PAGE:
EASA prepares for Brexit with approvals process

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The European Aviation Safety Agency (EASA) is to start processing some applications for Third Country approvals from existing UK approval holders – that’s maintenance, production, and pilot training and medical organisations – as part of its preparations for Brexit.

“As the withdrawal and transitional agreement negotiations are currently underway, EASA cannot yet determine the ultimate impact of the withdrawal on EASA or its stakeholders within the EU-27 and 4 associated countries or within the UK,” says EASA.

“The withdrawal will significantly alter EASA’s cooperation with UK authorities and will not leave EASA’s stakeholders untouched. As the withdrawal process evolves more certainties will emerge.”

“Negotiations for the United Kingdom’s withdrawal are ongoing at the time of this notification. The final outcome of those negotiations cannot be pre-empted.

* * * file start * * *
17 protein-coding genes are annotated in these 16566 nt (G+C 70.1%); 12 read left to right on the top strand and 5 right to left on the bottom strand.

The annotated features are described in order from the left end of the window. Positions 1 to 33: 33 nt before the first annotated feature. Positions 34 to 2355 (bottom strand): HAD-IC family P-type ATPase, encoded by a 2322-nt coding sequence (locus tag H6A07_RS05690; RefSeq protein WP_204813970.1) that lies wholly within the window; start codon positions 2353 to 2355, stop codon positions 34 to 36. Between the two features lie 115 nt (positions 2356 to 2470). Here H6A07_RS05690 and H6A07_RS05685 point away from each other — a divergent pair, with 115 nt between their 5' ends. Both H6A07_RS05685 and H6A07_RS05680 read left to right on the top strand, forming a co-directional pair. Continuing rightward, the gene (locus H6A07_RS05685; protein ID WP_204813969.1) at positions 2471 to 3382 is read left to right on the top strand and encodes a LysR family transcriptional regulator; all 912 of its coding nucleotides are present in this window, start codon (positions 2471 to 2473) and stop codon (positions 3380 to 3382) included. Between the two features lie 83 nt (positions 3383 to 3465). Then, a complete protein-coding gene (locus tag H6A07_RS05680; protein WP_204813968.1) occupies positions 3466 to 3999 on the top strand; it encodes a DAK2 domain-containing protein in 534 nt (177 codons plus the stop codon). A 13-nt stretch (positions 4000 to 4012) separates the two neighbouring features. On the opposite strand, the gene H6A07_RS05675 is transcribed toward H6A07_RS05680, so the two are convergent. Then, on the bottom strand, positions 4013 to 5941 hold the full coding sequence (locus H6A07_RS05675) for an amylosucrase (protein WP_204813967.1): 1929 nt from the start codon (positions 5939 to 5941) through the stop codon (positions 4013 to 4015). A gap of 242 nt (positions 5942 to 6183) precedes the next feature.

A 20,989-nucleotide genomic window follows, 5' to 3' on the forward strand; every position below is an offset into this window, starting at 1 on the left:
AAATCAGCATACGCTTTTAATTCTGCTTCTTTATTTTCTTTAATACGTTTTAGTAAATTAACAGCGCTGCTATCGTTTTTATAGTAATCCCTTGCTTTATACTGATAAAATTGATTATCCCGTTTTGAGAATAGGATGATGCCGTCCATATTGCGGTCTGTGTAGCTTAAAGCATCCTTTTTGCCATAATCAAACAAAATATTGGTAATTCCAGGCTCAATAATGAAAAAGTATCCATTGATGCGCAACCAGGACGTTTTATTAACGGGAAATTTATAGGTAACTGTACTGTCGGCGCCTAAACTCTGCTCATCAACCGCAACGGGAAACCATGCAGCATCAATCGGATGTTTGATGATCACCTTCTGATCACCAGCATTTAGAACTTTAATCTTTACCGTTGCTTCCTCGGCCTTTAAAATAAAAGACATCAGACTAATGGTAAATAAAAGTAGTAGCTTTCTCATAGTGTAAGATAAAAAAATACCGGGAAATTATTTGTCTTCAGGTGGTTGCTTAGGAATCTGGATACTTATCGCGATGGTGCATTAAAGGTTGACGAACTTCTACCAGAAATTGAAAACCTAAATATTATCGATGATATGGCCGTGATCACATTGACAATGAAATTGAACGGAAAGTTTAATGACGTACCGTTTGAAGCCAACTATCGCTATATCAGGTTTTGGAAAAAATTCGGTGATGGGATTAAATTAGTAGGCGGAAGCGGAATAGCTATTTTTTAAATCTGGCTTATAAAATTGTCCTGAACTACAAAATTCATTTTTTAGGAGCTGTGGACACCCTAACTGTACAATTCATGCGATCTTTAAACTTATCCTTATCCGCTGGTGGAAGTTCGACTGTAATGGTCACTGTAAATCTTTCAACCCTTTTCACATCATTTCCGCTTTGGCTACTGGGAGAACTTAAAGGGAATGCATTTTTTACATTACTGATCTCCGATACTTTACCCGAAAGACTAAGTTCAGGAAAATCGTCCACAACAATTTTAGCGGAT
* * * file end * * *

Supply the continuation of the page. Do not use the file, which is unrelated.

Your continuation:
“Applicants must therefore bear in mind that this initiative is being launched in anticipation of a possible so-called ‘no deal’ scenario which would result in the United Kingdom’s effective withdrawal as of midnight (00h00) on 29 March 2019.

“However, in case of a positive outcome to the negotiations a transition period of 21 months until 31 December 2020 will be opened, during which everything will remain as it is today, and during which current approvals would remain valid until that date or their expiry date whichever comes first.”

EASA Brexit microsite 

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  • Nigel Rosendale says:

    Don’t see why there’s a problem. EASA rules and regs were probably developed from a majority of the CAA rules and regs especially on medicals as Britain has such a good hospital and patient record system. With regard to the other stuff I’m sure the CAA under ICAO rules has a damn good standing on all issues.

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